Monday, September 8, 2008

Some Friendliness for Fone-Addicted Farrah.

  • What kind of class is Farrah teaching where she thinks students need instant emergency help at all hours of the day? Whatever it is, will someone please tell Farrah that her problem is her own? Nobody is making her answer those emails the moment she gets them, and quite frankly, if they annoy her, tell her to turn the stupid thing off. Professors have a life too, don't they?

  • If you are going to allow this technological wackness in your life for some people, you are going to have to expect everyone will use it, including students who have access to the address. Tell your students you only have email access at your office, and you can't respond during evenings or weekends. Also, are they asking dumb questions? Maybe tell them that if they email you with a question that can be answered by, say, reading the syllabus, they will be ignored. I create blogs for students to post to; you could try that (blogger is easy to use) and encourage them to discuss assignments there with each other. I mean, if they are all online at crazy hours, they might get a faster response than trying to badger you with their inquiries.

  • Today's students are needy, needy, needy. And if you give them an electronic lifeline into the grade-grubbing arena, they'll latch onto it like a tit. Boundaries have to be set early and enforced often. Luckily for Farrah, this problem is a cinch to solve. First of all, set up a separate email account or folder for your student emails, and under no circumstances should you allow these emails to find their way to your phone, to disrupt your dinner, to disrupt your TV watching time. Secondly, tell the students that you check your email only once a day and never on weekends. Then, tell them you will not answer homework questions over email. If students have questions about the homework, they should be seeing your during your office hours. Don't worry--they won't flood your office the way they flood your inbox. That requires too much physical effort.

  • First-timer Farrah needs to cowboy up and set some damn limits -- lest she end up at the beck and call of students who can't seem to take a dump and successfully wipe themselves without needing extra support, remediation and validation. It is perfectly acceptable to explain that e-mails and phone calls will be answered within 48 hours. Period. Getting back to them immediately is only enabling their learned helplessness.

  • Farrah, if you're a computer programming prof, I have a feeling that you also know how to program your cell phone. Make it stop downloading your email, or at the very least make it stop beeping when it downloads your email. Once you've done this, set some limits. Tell them that you'll answer their emails within a set time limit (I usually do 24-48 hours, depending on how frequently the class meets), and that if they haven't heard from you by the next class, they can ask if you've received their email. Answering them immediately tells them that you are available 24-7. Making them wait tells them that you, too, have a life. Remember the old saying: "Lack of planning on your part does not constitute an emergency on mine." Just step away from their emails - you'll be glad you did.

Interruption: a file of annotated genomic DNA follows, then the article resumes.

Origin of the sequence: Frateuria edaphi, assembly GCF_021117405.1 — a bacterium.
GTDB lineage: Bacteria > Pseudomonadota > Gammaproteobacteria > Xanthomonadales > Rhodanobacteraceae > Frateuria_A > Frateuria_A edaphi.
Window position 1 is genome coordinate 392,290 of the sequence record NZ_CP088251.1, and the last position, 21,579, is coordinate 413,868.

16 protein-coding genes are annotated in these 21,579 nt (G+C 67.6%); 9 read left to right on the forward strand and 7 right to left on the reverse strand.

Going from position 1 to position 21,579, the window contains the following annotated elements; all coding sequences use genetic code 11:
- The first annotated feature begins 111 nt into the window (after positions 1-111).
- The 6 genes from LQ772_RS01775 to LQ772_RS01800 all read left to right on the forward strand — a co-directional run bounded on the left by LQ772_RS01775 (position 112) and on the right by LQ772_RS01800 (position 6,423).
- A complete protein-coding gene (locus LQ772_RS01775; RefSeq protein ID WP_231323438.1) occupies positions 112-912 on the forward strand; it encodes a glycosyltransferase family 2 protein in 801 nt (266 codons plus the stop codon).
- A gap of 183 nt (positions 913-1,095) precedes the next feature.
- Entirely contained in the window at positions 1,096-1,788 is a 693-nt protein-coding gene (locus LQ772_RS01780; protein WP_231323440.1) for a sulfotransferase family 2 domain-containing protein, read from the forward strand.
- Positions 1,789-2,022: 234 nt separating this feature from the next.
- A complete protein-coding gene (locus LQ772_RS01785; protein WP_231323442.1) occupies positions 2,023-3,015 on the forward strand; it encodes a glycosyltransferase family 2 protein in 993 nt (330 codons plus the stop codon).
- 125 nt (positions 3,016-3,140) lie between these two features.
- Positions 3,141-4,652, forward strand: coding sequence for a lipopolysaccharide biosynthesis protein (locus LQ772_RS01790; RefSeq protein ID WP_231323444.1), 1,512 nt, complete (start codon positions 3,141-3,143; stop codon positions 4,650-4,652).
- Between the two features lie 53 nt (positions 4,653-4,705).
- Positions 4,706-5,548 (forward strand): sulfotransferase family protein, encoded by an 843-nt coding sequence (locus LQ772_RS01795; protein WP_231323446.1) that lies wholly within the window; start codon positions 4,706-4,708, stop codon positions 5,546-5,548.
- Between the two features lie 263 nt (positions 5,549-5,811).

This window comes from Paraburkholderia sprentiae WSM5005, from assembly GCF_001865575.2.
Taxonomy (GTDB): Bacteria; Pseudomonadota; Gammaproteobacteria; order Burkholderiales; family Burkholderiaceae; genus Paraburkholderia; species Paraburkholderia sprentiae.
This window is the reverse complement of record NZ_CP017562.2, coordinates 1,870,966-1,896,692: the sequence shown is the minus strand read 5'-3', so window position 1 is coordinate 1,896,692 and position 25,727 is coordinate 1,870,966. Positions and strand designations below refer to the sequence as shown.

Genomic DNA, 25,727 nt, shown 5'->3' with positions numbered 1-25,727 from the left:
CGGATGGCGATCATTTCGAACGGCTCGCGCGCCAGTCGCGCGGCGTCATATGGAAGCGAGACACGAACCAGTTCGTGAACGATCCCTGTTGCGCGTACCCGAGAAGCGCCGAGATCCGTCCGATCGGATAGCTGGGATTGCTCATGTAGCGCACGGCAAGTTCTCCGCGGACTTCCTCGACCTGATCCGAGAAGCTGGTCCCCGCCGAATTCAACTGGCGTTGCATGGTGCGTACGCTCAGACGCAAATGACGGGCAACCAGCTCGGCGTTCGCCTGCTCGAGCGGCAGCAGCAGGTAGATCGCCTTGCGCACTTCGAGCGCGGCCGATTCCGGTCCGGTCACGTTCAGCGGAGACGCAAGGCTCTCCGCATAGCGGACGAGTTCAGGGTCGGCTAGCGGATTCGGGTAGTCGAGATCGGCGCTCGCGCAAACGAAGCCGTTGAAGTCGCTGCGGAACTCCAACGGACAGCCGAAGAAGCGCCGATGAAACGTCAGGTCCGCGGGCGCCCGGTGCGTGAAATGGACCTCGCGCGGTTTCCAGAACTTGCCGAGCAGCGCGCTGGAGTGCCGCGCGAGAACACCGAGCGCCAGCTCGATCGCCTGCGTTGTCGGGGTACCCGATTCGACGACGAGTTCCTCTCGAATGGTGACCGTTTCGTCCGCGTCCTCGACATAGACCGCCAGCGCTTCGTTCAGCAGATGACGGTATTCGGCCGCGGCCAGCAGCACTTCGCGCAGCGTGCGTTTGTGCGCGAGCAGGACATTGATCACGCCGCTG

• The hardest thing about being a new academic is learning that you have a right to say “no,” and that it is OK to do so. You can close your door and not answer it despite someone’s persistent knocking, you can refuse to work on a project. So, just because your students e-mail you doesn’t mean you have to answer. Ignore them, and if you can’t, it points to your OCD not theirs. If you absolutely cannot ignore the incessant beeping, then ask yourself why your e-mails are so important that you have to download them onto your phone 24/7. Again, this is not about them. It’s about you.

  • Your students are your students, not your bosses. You don't need to reply instantly when they e-mail you. You need to disable e-mail notification on your phone. If you have someone that needs to get hold of you on a moment's notice, get a different e-mail account and slave that one to your phone. Eventually your students will discover that you don't answer e-mail when you're not in the office. I hold one virtual office hour every week, when I'm available by e-mail for a specified time period. Otherwise, they need to wait until I have time to answer.

  • Welcome to 24/7. When they signed up for your class, they attached an umbilical cord. You belong to them. They know this because mommy and daddy told them the world belongs to them. The same defect that makes the other snowflakes beg for grades they haven't earned. They'll earn the grades, but they really do expect that you will be right there with them 24/7, reassuring them. If you make the mistake of thinking otherwise, they'll climb the ladder to the top of the realm to make sure someone knows you aren't doing your job.